All Letters Are Not Created Equal

May 22nd, 2010 by

Yesterday I learned that in the English language, we supposedly use these letters the most, in this order:

often < e t a o i n s r h l d c u m f p g w y b v k x j q z > not often

Well, it makes sense to me that Z is at the end. But I definitely didn’t except N (Whoo! Go, Ns!) to make it in the Top 10.

Well, I spent my Friday night putting together a game based on this fascinating information. What? It’s not fascinating? Well, it is to me. Because I’m a nerd.

Here are the steps — my answers are in green.

  1. Pick a book title. Charlotte’s Web
  2. Count the number of letters in the title. Spaces and punctuation don’t count. 13
  3. Assign each letter points, based on the super-duper-official-patent-pending Nancy’s Arbitrary Game for Letters in Book Titles GameTM Guide:
    1 e t a o i
    2 n s r h
    3 l d c u
    4 m f p
    5 g w y
    6 b v
    7 k x
    8 j
    9 q
    10 z
  4. Divide the Total by the Number of Letters: 29/13=2.23

Arbitrary Game Letters in TitleTM Score for Charlotte’s Web : 2.23

Other Scores Calculated
Bridge to Terabithia: ~2.0555…
The Phantom Toolbooth: 2.0
Holes: 1.9

And to save anyone else the trouble, I also calculated The Tale of Despereaux: Being the Story of a Mouse, a Princess, Some Soup, and a Spool of Thread and got a measly 2.15… so, longer is not always better!

So far my first title is still winning. Maybe one day an author will title a book with the sole purpose of winning this game… (Authors: Just kidding. Do not do this.) Get out some scratch paper, and see if your favorite book title beats Charlotte’s Web!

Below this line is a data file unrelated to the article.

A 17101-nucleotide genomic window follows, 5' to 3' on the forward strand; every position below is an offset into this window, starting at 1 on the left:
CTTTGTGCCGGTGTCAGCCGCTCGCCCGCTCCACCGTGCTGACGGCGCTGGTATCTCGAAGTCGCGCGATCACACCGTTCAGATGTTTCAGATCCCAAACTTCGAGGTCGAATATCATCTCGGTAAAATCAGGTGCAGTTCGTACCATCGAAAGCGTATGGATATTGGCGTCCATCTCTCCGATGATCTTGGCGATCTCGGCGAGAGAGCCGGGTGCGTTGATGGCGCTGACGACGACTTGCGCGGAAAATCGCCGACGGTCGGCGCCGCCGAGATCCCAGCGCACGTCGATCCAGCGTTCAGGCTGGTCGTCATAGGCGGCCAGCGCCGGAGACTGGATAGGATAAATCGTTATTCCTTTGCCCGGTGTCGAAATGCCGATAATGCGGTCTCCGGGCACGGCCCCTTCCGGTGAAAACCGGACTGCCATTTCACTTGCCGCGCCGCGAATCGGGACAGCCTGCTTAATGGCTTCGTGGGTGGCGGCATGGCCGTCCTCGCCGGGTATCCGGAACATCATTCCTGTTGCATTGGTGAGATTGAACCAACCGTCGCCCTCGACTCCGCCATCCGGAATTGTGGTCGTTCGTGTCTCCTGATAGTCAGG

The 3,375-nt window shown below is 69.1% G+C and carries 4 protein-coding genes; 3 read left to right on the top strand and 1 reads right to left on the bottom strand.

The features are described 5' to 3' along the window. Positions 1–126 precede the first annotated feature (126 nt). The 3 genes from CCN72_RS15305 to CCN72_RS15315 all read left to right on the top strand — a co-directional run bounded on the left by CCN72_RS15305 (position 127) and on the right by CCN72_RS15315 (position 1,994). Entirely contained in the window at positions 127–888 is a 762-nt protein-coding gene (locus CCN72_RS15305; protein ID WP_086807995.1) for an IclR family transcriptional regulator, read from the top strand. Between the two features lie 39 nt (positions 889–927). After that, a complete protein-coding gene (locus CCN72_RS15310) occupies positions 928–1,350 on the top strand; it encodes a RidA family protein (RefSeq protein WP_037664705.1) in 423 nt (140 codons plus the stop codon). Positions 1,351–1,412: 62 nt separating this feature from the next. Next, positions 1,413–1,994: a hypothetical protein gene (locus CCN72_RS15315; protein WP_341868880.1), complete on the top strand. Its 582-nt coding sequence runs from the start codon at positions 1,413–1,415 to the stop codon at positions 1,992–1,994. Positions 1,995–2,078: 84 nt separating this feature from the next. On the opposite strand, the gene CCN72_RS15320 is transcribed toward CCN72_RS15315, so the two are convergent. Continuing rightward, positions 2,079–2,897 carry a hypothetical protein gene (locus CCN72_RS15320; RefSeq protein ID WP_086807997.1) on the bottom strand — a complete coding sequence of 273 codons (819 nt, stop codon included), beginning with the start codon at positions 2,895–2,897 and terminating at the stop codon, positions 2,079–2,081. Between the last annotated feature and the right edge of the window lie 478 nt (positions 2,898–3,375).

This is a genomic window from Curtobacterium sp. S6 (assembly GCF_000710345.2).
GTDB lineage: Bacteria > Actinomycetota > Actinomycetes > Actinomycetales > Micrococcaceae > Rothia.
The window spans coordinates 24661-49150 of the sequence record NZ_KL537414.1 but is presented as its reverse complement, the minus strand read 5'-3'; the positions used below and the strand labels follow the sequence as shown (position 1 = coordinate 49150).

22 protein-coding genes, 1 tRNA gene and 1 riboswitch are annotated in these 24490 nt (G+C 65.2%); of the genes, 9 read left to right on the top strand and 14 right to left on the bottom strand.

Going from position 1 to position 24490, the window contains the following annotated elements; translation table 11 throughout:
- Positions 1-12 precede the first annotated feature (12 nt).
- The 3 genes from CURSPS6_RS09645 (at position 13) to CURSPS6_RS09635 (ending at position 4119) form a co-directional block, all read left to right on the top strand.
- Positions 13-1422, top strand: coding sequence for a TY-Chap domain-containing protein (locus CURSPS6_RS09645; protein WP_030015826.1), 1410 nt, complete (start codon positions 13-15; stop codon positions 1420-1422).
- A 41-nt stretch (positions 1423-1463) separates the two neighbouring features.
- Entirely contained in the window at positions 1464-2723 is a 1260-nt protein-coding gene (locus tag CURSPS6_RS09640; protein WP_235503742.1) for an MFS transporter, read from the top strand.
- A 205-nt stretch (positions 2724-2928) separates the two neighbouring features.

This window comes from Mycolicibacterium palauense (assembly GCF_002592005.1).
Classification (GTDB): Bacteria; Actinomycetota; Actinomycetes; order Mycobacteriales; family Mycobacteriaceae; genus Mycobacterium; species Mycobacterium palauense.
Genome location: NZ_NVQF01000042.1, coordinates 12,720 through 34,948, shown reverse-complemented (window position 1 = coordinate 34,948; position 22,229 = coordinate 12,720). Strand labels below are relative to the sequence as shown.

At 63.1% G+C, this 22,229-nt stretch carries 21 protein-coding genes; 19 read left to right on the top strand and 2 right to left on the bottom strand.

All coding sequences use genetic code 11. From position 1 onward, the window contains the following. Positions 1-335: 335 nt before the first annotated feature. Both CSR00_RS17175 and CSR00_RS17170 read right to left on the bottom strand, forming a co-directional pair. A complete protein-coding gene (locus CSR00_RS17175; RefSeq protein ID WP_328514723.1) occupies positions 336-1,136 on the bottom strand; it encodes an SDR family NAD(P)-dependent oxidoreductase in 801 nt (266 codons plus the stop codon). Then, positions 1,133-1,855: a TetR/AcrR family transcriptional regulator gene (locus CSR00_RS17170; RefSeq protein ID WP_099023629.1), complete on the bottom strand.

— Nancy
Nancy makes games like this all the time, because as she’s mentioned above, she’s a big nerd. With way too much free time.
More about Nancy »

3 Responses

  • Hahaha me writes:
    May 22nd, 2010 at 12:08 pm

    Cool! I’m going to try!

  • Hahaha me writes:
    May 22nd, 2010 at 12:15 pm

    It reminds me of a random book search thing where you open to the ____ page and look to the ____ paragraph on the _____ sentence.

    But this sounds much more interesting.

  • Bat writes:
    May 25th, 2010 at 9:11 am

    The Divide Trilogy… 37/16, which is 2.3125. Barely larger. Harry Potter and the Order of the Phoenix (another example of how bigger isn’t always better): 59/28, or 2.107142857142857142857… with repeated 142857s.

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